Applying What I’ve Learned
I didn’t play the course my first time golfing. I planned to hit the driving range at least a dozen times before I even attempted to play a round and get at least one lesson with a pro.
This is similar to the way a new investor or day trader should practice first on paper (simulated trading) before attempting to trade a live account.
Don’t skimp on practice, and definitely consider consulting with a professional so you can get off on the right foot with some proper guidance and advice.
Practice isn’t entirely helpful unless you know what to be practicing. Once the golf pro told me what I needed to work on I had much more productive practice sessions.
The same is true about day trading: if you are practicing trading stocks on a simulated account, you are likely not going to improve unless you know what to be practicing.
Practice the Right Trading Strategy
Learn the setups and rules from a trading system that works, and then practice those trades on your simulated account until you see consistent results, and then you will be ready to move over to the live account and put what you’ve practiced into a live session.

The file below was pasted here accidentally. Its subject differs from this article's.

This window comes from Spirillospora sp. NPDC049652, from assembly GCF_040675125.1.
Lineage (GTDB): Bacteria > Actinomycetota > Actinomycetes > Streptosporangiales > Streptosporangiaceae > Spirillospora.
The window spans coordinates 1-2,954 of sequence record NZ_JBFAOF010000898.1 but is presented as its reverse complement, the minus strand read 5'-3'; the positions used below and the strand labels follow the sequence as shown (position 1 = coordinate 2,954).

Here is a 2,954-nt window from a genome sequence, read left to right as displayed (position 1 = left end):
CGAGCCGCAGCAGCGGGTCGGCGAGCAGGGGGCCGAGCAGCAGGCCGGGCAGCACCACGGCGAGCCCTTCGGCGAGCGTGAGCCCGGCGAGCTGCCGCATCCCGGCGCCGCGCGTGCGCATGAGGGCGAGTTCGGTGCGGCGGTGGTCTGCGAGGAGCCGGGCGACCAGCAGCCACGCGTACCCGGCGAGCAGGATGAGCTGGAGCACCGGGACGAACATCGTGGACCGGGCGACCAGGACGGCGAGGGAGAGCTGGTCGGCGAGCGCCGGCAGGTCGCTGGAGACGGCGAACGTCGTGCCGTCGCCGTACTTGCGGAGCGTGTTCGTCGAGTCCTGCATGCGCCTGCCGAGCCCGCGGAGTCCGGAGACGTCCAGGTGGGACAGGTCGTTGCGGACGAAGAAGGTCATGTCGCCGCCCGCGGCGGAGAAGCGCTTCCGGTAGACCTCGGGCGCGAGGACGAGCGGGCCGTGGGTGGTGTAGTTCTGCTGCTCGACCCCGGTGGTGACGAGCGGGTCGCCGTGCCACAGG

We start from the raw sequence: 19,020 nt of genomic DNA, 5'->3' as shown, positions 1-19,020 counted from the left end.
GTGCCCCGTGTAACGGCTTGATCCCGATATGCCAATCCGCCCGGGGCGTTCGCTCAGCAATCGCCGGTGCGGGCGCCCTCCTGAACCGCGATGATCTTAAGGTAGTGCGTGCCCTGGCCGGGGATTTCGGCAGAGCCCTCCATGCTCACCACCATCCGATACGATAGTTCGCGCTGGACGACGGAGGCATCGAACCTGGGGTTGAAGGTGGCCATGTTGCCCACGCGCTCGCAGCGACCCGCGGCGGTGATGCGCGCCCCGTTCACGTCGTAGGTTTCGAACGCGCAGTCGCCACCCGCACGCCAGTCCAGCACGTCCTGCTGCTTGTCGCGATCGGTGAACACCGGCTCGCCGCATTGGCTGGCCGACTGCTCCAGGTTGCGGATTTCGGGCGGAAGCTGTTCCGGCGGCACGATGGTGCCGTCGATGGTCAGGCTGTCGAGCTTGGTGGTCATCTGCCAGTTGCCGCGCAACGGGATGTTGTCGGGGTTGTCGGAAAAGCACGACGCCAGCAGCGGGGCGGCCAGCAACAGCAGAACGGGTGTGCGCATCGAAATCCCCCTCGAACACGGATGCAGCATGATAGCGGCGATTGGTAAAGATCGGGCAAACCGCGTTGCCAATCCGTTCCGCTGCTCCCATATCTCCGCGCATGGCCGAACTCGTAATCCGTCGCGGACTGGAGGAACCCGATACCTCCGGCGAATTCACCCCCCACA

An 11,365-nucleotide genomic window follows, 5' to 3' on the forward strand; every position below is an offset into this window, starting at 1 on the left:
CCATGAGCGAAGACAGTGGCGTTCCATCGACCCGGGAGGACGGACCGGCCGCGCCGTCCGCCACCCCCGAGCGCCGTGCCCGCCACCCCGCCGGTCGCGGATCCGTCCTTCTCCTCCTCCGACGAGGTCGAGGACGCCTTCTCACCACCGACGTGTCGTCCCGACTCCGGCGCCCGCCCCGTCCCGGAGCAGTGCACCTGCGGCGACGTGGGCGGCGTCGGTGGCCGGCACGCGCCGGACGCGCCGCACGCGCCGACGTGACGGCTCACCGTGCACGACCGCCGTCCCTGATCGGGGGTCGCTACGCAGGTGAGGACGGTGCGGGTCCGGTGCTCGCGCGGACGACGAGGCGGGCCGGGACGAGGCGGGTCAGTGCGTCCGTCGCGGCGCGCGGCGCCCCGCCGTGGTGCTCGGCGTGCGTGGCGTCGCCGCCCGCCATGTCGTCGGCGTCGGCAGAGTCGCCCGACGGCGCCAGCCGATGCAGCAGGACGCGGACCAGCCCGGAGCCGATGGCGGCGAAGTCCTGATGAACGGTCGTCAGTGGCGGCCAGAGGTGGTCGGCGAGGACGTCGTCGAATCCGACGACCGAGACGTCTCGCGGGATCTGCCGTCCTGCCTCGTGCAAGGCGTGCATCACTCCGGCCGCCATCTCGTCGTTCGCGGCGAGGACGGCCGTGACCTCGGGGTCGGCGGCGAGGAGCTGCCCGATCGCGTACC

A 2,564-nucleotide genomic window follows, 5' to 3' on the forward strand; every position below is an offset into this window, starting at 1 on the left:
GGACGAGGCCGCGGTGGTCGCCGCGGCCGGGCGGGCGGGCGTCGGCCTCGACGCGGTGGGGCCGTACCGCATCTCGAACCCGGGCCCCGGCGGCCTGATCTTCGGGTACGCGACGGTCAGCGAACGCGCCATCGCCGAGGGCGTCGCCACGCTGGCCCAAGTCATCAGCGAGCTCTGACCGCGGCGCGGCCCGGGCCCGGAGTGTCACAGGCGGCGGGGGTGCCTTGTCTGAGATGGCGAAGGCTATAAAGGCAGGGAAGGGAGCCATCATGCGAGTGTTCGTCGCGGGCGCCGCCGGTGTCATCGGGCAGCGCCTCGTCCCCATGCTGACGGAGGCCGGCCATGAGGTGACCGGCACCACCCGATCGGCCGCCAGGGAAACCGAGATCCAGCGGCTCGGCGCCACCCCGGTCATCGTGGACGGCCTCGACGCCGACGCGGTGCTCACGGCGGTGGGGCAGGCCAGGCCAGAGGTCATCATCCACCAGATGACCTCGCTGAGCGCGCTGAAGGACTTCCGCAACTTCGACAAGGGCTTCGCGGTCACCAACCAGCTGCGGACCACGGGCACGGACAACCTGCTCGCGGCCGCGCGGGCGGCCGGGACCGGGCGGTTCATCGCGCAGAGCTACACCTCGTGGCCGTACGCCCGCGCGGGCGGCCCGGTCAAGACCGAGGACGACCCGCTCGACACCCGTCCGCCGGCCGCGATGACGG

So, after about a dozen driving range practice sessions, a couple lessons with the course pro, I was finally ready to play my first round of golf.
Was it a great round? Of course not! But I did much better than I expected, and I know that putting the practice time in beforehand and getting some coaching helped me tremendously and I’m only going to get better every time I go for a round.
I am 100% addicted to working on getting my golf game as solid as my day trading strategy is. It will take time, but I really enjoy the process.
Once you see that your swing (or trading strategy) mechanics are working consistently, then you put them into practice on the course (or in the markets!).
Next comes the mental game…
The Mental Game
One of the hardest parts of trading stocks (and playing golf) is the mental game.
The biggest skill I was able to transfer directly from my day trading to my golf game was the ability to move forward from each shot without being mentally bogged down from the previous shot.